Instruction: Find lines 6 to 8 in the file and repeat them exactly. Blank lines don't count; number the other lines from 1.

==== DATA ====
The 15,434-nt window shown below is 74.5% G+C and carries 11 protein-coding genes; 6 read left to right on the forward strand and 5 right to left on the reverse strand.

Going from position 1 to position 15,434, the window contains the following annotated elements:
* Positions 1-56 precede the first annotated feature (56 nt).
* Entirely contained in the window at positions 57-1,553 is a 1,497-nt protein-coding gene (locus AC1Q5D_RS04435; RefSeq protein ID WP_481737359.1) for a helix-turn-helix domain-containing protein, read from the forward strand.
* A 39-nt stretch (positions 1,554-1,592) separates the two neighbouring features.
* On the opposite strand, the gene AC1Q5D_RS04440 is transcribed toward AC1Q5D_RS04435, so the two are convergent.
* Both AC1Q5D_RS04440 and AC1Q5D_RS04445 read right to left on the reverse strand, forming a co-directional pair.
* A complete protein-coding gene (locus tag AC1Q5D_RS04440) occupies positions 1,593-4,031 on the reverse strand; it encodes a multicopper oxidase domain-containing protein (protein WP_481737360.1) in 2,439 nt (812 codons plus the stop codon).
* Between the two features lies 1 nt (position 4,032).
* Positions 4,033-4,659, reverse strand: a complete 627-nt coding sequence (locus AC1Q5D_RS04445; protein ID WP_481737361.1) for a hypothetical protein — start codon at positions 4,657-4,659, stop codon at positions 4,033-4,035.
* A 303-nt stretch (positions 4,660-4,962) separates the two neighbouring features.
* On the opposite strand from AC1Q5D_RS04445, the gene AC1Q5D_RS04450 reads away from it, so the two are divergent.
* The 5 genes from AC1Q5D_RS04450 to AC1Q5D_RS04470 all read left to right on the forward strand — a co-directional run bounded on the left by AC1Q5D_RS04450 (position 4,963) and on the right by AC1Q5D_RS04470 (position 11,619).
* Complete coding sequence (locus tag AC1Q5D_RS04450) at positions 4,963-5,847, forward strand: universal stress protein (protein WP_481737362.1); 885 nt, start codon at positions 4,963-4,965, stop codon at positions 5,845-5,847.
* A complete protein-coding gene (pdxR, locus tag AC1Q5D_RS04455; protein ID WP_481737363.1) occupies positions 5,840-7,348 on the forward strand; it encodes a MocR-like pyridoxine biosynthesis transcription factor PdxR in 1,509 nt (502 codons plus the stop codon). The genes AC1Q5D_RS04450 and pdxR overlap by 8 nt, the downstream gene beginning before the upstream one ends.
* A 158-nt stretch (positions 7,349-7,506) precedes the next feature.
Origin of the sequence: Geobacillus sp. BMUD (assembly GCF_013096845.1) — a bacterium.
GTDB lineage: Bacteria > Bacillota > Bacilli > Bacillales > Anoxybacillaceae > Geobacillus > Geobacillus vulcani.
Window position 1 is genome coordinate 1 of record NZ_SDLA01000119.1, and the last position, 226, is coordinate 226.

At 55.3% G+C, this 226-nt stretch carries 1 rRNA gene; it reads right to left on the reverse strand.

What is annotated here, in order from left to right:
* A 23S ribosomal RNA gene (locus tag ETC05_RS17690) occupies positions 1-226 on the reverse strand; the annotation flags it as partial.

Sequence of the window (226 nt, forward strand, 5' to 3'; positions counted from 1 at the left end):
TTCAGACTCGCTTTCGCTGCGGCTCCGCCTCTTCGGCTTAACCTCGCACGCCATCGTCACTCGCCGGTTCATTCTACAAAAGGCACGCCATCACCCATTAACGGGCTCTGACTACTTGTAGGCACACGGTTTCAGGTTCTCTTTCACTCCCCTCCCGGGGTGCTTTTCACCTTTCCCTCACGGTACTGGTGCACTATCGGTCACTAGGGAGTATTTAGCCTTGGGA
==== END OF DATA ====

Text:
* On the opposite strand, the gene AC1Q5D_RS04440 is transcribed toward AC1Q5D_RS04435, so the two are convergent.
* Both AC1Q5D_RS04440 and AC1Q5D_RS04445 read right to left on the reverse strand, forming a co-directional pair.
* A complete protein-coding gene (locus tag AC1Q5D_RS04440) occupies positions 1,593-4,031 on the reverse strand; it encodes a multicopper oxidase domain-containing protein (protein WP_481737360.1) in 2,439 nt (812 codons plus the stop codon).